Ford to double its number of flex-fuel vehicles.
Given all that, this is disappointing news.
The Detroit Free Press is reporting that Ford plans on keeping its promise from 2006 that it will double its amount of flex-fuel vehicles (numbering, at the time, 185,000) by this year.
By Izzi Bendall
The 15 founders of the Antique Automobile Club of America would be proud: The organization's membership has grown to nearly 60,000 since the club launched in 1935.
And to celebrate its 75th anniversary, the AACA will hold a four-day celebration, June 30-July 3, in Louisville, Ky. A car show on the last day will be the spotlight event, and more than 600 vehicles spanning more than a century will be displayed. The 1909 Sears, the 1916 Milburn and the 1929 Essex will be among the featured cars.
The beginning of another? Ducati takes out Harley Davidson on a flat track for the first time in 17 years.
For the first time in 17 years, a motorcycle company not named Harley Davidson has won a flat-track one-mile race, with Ducati placing first on the performance of Joe Kopp, who last Saturday piloted a customized dirt-racing chassis to a Grand National victory at the Yavapai Downs Mile in Arizona.
Not only that -- and good news for recreational motorcycle riders -- the contest marks the first time a Grand National race has been won by a readily available production motor in a full 29 years. Kopp's customized bike was powered by the same 2010 Desmodue engine that powers Ducati's Hypermotard 1100EVO.
By Greg Migliore
Thanks to enthusiasts, the most powerful road-going Aston Martin ever is coming to the United States.
The British sports-car maker confirmed on Friday that the V12 Vantage--packing 510 hp and 420 lb-ft of torque--will be sold in North and South America.
This is a reversal from a year ago, when Aston tantalizingly showed off the car and promptly said it wasn’t coming here. Now the company says that it has no choice but to respond to the huge demand from enthusiasts to bring the car to the Americas.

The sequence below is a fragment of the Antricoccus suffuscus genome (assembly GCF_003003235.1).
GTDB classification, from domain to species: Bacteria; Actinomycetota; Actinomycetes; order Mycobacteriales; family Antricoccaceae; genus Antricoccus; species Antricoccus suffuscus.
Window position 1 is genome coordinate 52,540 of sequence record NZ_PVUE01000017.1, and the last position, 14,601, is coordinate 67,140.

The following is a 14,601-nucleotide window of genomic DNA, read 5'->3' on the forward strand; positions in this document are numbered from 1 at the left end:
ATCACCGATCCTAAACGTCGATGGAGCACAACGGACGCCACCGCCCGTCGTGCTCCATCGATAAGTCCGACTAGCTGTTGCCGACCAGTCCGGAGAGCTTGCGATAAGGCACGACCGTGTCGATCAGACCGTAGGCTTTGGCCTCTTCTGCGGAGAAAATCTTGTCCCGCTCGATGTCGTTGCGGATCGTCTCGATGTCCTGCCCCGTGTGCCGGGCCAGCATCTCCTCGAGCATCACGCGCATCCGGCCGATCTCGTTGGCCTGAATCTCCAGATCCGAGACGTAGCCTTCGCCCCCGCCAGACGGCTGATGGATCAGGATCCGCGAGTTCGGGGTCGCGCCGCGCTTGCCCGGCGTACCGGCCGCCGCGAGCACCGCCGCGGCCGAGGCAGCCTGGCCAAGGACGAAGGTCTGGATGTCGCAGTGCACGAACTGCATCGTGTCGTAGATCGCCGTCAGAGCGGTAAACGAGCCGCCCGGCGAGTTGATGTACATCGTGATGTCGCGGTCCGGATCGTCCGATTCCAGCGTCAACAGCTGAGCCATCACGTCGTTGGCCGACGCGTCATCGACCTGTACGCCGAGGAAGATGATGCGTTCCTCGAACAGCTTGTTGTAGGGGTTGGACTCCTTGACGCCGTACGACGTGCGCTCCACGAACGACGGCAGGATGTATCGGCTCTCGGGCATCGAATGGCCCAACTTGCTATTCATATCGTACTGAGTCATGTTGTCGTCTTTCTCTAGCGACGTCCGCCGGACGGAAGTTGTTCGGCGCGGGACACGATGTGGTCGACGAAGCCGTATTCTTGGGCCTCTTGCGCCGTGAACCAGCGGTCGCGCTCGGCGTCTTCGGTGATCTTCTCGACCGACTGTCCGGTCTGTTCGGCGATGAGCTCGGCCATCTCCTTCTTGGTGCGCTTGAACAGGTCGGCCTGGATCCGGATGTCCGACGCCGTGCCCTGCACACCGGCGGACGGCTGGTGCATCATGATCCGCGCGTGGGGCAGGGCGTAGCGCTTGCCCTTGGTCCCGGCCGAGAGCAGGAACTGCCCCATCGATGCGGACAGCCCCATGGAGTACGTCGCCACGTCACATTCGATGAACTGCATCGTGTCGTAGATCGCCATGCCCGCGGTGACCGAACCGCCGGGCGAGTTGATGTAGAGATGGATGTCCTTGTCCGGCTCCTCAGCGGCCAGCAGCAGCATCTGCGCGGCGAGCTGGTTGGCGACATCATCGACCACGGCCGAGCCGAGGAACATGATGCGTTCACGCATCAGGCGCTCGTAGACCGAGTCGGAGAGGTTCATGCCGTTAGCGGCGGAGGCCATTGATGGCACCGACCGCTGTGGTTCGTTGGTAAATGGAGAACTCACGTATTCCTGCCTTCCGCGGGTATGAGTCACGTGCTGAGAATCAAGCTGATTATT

Why the change in plans?
The Godfather Roadster -- ouch.
For those people, I give you what is possibly the ugliest car (the Scion xB notwithstanding) ever: the custom-built, Cadillac XLR-based Godfather Roadster -- now selling on eBay for a mere 50 grand.
Ludicrously extended wheelbase? Check. Gaudy red leather seats, with "Godfather"-styled stitching? Check. Extraneous tubes, double side-mounted spares, freaking foot-long horns extending from the grille? Check, and mate. (You can see the rest of the pictures, via Jalopnik.com, here.)
By Greg Migliore
More Denali. That's what GMC says heavy-duty truckers want, and that's what the truck maker aims to give them.
GMC announced on Friday that the Denali trim will be added to the 2011 Sierra 3500 model in several configurations. It will be offered on the single-wheel and dualie setups, and in two-wheel and four-wheel drive. The trim will come with the standard bed or a long box.
Consumer Reports lifts its 'don't buy' designation on the Lexus GX 460.
On a retest, and after taking their vehicle to the dealer for said software upgrade, Consumer Reports testers found the problem was indeed fixed: no more skidding out, thanks to solid response from the ESC. Subsequently, Consumer Reports lifted its "don't buy" designation for the vehicle.
We can argue all we want about the relative merits of ESC -- whether it really increases safety or is simply a nanny program that creates bad, reckless drivers -- but it is interesting to see the side-by-side test results when the ESC isn't working properly and when it is. Check out that video after the jump.
By Izzi Bendall
General Motors is making good on its word to convert half of its global manufacturing plants into landfill-free operations by the end of 2010. To date, 43 percent of GM facilities, or 62 sites, have stopped sending production waste to landfills.
Instead, 97 percent of the plants’ waste material is recycled and reused. Three percent of the waste is converted to energy, replacing fossil fuels.
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Clifford Atiyeh has spent his entire life driving cars he doesn't own. Raised in Volvos, he has grown to love fast, irresponsible vehicles of all kinds. He is the senior news editor at MSN Autos and also reports for Car and Driver, Road & Track, The Boston Globe and other publications.
In the garage: 21-speed Iron Horse, 2002 Jeep Wrangler X (not his)
Doug Newcomb has covered car technology for over 20 years for outlets ranging from Rolling Stone to Edmunds.com. In 2008, he published his first book, "Car Audio for Dummies" (Wiley). He lives and drives in Hood River, Ore., with his wife and two kids, who share his passion for cars and technology.
In the garage: 1996 Chevrolet Impala SS, two 1984 Chevrolet Blazers, 2008 Honda CR-V
James Tate learned to drive stick at age 13 in a 1988 Land Cruiser - in La Paz, Bolivia. He's since been a mechanic, on a pit crew and has wrenched on every car he's owned since his first 1989 Honda CRX Si (and won't stop until the car is a 1973 Porsche 911 RS). His work has appeared in Car and Driver, Popular Mechanics, Automobile and others.
In the garage: 1995 Porsche 911 Carrera, 1988 BMW M5